Out of Work: Unemployment and Government in Twentieth-Century America

By Richard Vedder; Lowell Gallaway | Go to book overview

9

The Gentle Time

Subsequent to the unexpectedly easy transition from war to peace that followed the cessation of hostilities in World War II, there were three relatively brief perturbations in a sustained period of fairly high levels of economic growth and low levels of unemployment. In 1949, unemployment rose from 3.8 to 5.9 percent but fell back the next year to 5.3 percent and continued to decline to a post-World War II low of 2.9 percent in 1953. After an increase to 5.5 percent in 1954, it hovered in the low 4 percent range for the next three years and then surged to 6.8 percent in 1958. Even with these periodic swings in unemployment, the average unemployment rate for the twelve years 1947-58 was 4.4 percent. Compared to the 1930s, it was a remarkable change.

In particular, the performance of the American economy in these years almost totally destroyed the "stagnationist" arguments of the late 1930s and early 1940s. 1 The post-World War II era had not become a mere reprise of the Great Depression. Why had this happened? A commonly expressed view at the time was that the failure to return to the economic conditions of the 1930s was the product of a remaking of the American economy. For example, Alvin Hansen, described by Arthur Okun as being "generally regarded as the dean of American Keynesian economists," 2 argued this view as early as 1957. His thesis was a simple one. The difference in the American economy, beginning with the outbreak of war in Europe in 1939, was the presence of adequate aggregate demand. 3 Furthermore, the stimulus for the provision of adequate aggregate demand had come from the Keynesian revolution. The mythology of the success of the Keynesian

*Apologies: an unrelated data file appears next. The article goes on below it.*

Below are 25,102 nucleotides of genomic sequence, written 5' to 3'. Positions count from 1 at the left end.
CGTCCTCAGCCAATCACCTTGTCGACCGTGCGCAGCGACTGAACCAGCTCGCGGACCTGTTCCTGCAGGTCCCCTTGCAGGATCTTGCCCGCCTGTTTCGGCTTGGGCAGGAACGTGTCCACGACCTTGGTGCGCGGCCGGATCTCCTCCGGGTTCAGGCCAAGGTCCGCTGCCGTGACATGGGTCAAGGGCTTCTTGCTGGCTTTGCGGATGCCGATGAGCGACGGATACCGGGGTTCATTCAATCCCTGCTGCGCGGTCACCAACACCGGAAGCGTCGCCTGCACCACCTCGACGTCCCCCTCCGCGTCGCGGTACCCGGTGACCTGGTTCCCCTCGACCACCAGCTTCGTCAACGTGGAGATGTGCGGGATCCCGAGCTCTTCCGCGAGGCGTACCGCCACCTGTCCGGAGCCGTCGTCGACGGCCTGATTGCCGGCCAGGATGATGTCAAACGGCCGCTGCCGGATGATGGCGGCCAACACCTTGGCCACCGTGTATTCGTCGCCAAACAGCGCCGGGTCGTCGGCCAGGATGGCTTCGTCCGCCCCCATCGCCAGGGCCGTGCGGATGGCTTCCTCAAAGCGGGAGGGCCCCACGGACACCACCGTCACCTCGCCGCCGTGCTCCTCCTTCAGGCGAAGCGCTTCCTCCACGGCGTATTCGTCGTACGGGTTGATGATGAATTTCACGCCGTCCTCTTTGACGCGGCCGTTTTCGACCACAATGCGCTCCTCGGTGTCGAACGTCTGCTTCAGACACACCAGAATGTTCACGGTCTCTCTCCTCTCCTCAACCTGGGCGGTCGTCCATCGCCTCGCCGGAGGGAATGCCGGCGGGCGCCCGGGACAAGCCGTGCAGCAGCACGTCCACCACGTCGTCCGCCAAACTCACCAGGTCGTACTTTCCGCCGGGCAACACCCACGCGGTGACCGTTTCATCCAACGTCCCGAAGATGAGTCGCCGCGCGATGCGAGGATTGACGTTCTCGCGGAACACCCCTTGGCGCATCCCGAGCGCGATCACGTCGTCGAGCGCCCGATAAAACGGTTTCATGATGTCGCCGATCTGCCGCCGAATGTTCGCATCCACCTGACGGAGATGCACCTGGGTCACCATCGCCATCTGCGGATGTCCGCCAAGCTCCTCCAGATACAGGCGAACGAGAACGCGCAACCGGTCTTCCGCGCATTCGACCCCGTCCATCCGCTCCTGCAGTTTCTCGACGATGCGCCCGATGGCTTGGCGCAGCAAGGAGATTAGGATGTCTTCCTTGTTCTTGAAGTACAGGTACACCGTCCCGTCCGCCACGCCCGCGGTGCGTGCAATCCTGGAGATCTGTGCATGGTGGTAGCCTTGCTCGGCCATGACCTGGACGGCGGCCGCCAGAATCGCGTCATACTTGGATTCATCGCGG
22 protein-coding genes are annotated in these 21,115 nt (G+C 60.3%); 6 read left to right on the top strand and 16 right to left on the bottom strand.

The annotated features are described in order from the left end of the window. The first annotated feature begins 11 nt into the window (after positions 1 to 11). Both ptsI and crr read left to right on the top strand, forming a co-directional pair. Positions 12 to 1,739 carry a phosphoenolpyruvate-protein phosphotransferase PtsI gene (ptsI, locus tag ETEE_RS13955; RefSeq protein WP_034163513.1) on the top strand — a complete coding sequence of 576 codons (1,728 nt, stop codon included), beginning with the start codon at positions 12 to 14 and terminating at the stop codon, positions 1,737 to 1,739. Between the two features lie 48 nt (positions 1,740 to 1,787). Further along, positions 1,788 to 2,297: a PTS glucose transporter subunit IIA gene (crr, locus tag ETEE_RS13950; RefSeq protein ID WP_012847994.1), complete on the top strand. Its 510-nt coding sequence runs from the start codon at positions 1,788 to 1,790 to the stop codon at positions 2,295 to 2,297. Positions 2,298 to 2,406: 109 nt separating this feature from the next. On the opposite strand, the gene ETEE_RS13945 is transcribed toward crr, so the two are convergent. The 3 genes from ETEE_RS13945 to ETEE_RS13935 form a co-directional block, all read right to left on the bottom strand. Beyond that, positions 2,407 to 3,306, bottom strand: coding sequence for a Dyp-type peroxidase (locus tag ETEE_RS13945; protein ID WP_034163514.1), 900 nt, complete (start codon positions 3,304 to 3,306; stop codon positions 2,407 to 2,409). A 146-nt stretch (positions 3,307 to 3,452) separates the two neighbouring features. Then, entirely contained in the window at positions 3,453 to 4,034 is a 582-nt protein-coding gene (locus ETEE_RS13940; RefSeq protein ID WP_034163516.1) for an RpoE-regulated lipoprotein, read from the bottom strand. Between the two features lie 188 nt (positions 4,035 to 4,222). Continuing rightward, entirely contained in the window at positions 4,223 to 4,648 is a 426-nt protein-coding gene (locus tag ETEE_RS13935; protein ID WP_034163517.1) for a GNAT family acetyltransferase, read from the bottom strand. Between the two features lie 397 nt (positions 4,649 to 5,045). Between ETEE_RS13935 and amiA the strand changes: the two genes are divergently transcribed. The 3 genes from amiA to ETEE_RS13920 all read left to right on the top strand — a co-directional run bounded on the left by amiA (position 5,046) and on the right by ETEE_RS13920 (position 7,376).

-176-

Notes for this page

Add a new note
If you are trying to select text to create highlights or citations, remember that you must now click or tap on the first word, and then click or tap on the last word.
One moment ...
Default project is now your active project.
Project items

Items saved from this book

This book has been saved
Highlights (0)
Some of your highlights are legacy items.

Highlights saved before July 30, 2012 will not be displayed on their respective source pages.

You can easily re-create the highlights by opening the book page or article, selecting the text, and clicking “Highlight.”

Citations (0)
Some of your citations are legacy items.

Any citation created before July 30, 2012 will labeled as a “Cited page.” New citations will be saved as cited passages, pages or articles.

We also added the ability to view new citations from your projects or the book or article where you created them.

Notes (0)
Bookmarks (0)

You have no saved items from this book

Project items include:
  • Saved book/article
  • Highlights
  • Quotes/citations
  • Notes
  • Bookmarks
Notes
Cite this page

Cited page

Style
Citations are available only to our active members.